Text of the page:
Our understanding of the Son of Man and the Son of God, and the difference, might be heightened by realizing that the Christ comes to the Son of Man. The Christ doesn’t come to the Son of God because the Christ really presents the Son of God.
We’re on the human side of things, who feel the foot of domination on our necks from outside circumstances. Is that where the Son of Man belongs? Notice the argument of Bildad in the book of Job… It uses the very same phrase that Jesus does, elevating him way above the outlines of fleshly domination. So, “The Son can do nothing of himself, but what he seeth the Father do.” Why?

John 5:20, “The Father loves the Son.”
John 5:30. The same point is repeated, “I can of mine own self do nothing.” Is this false humility or is Jesus actually giving us the facts straight out? What is the secret and source of everything he thought or did? What is the obstacle then between us and following Jesus? There’s something in there. Some kind of different concept of our selfhood than what he had. His was so transparent that there was nothing obstructing his at-one-ment with God, even on earth. His summons to us is to follow his example and shows his own expectation that we’re equipped to do it. So, we’re equipped to receive and to act on the instructions given us via communication. All we need to do is tune in.
We’re coming to understand Jesus’ view of himself, and where he thinks this authority originates, “The Son of Man can do nothing of himself. (John 5:19)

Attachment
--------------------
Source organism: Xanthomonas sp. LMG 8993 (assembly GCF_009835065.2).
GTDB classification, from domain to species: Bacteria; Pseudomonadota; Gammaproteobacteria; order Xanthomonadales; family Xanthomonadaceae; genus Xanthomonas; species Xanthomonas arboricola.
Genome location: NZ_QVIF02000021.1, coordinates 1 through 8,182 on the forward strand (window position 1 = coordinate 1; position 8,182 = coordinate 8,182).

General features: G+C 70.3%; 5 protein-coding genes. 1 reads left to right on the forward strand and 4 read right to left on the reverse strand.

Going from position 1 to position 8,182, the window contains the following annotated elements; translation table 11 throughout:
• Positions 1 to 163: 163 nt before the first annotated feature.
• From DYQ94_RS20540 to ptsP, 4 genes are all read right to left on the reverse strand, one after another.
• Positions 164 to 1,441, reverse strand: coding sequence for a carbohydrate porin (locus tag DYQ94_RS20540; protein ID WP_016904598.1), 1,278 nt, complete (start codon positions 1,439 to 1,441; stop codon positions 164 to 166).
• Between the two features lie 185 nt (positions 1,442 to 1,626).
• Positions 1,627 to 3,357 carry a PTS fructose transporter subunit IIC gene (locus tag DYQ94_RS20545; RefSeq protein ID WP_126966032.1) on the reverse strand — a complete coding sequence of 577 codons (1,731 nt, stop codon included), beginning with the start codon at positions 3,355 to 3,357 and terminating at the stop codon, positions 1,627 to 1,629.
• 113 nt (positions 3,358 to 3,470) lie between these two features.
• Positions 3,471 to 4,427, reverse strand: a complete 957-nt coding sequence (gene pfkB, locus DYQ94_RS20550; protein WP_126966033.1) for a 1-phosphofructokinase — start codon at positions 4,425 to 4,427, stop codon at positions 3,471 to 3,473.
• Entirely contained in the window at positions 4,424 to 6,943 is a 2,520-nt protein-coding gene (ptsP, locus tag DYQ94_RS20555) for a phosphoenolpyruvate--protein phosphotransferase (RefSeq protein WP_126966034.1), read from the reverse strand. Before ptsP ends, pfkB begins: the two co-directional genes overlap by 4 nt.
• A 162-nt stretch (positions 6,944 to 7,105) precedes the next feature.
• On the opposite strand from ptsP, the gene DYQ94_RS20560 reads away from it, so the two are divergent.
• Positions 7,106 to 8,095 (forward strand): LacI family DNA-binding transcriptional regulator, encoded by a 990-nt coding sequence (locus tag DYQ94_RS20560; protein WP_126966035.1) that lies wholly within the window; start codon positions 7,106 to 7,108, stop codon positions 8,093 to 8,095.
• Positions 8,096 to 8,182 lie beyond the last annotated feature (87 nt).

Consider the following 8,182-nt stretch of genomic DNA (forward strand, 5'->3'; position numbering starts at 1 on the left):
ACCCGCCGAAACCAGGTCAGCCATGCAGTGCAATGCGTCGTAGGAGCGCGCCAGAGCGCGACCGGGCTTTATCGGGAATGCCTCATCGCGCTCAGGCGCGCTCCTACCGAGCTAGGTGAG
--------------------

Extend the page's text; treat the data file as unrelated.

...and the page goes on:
“Book of John, the Beloved Disciple” by B. Cobbey Crisler

*Warren's PS#7: Christie Hanzlik, CS closes CedarS Met this week: "As Mary Baker Eddy writes, "For victory over a single sin, we give thanks and magnify the Lord of Hosts. What shall we say of the mighty conquest over all sin? A louder song, sweeter than has ever before reached high heaven, now rises clearer and nearer to the great heart of Christ; for the accuser is not there, and Love sends forth her primal and everlasting strain.”* (S28, S&H 568) What an awesome victory!"

**Let’s more loudly and sweetly sing this collective song of victory by reading and praying together from this citation on page 568 to the end of the chapter on "The Apocalypse" (p. 578). This Key to the Scriptures will "open the seals" for us of the priceless revelation of "a new heaven and a new earth" wherein man is "no longer regarded as a miserable sinner, but as the blessed child of God." (573) Let's stand fast—collectively singing and living our inspired determination to "Hold the Line!" in demonstrating our God-given, royal heritage as “kings and priests” in Christ's worldwide, church triumphant!”

You can buy your own transcripts of most of Cobbey’s 28 talks at a new website: Email your order or inquiry to, or directly to Janet Crisler, at ]